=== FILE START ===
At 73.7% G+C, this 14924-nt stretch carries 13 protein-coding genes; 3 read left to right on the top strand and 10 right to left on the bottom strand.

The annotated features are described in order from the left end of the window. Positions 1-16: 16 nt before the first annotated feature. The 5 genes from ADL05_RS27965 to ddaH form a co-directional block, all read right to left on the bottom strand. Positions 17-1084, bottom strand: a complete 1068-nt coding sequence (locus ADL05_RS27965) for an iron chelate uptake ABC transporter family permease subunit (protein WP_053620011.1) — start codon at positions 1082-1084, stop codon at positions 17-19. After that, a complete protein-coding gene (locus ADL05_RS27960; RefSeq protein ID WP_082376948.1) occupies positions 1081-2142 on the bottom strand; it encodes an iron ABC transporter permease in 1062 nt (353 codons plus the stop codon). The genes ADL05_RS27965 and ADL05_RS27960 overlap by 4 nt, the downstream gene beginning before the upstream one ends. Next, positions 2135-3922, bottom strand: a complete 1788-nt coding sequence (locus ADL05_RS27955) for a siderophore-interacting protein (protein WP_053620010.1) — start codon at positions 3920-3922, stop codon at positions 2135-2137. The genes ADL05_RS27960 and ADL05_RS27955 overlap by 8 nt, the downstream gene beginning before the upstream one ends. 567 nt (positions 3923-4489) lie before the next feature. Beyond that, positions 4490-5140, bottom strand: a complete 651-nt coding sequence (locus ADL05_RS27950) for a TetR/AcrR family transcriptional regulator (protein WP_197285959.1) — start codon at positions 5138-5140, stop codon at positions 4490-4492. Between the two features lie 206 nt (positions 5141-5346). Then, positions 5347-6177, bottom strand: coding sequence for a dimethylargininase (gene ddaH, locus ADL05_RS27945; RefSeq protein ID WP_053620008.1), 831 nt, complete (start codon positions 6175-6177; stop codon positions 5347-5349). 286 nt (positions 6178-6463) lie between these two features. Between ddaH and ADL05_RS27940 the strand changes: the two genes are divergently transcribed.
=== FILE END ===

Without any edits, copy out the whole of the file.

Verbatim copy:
At 73.7% G+C, this 14924-nt stretch carries 13 protein-coding genes; 3 read left to right on the top strand and 10 right to left on the bottom strand.

The annotated features are described in order from the left end of the window. Positions 1-16: 16 nt before the first annotated feature. The 5 genes from ADL05_RS27965 to ddaH form a co-directional block, all read right to left on the bottom strand. Positions 17-1084, bottom strand: a complete 1068-nt coding sequence (locus ADL05_RS27965) for an iron chelate uptake ABC transporter family permease subunit (protein WP_053620011.1) — start codon at positions 1082-1084, stop codon at positions 17-19. After that, a complete protein-coding gene (locus ADL05_RS27960; RefSeq protein ID WP_082376948.1) occupies positions 1081-2142 on the bottom strand; it encodes an iron ABC transporter permease in 1062 nt (353 codons plus the stop codon). The genes ADL05_RS27965 and ADL05_RS27960 overlap by 4 nt, the downstream gene beginning before the upstream one ends. Next, positions 2135-3922, bottom strand: a complete 1788-nt coding sequence (locus ADL05_RS27955) for a siderophore-interacting protein (protein WP_053620010.1) — start codon at positions 3920-3922, stop codon at positions 2135-2137. The genes ADL05_RS27960 and ADL05_RS27955 overlap by 8 nt, the downstream gene beginning before the upstream one ends. 567 nt (positions 3923-4489) lie before the next feature. Beyond that, positions 4490-5140, bottom strand: a complete 651-nt coding sequence (locus ADL05_RS27950) for a TetR/AcrR family transcriptional regulator (protein WP_197285959.1) — start codon at positions 5138-5140, stop codon at positions 4490-4492. Between the two features lie 206 nt (positions 5141-5346). Then, positions 5347-6177, bottom strand: coding sequence for a dimethylargininase (gene ddaH, locus ADL05_RS27945; RefSeq protein ID WP_053620008.1), 831 nt, complete (start codon positions 6175-6177; stop codon positions 5347-5349). 286 nt (positions 6178-6463) lie between these two features. Between ddaH and ADL05_RS27940 the strand changes: the two genes are divergently transcribed.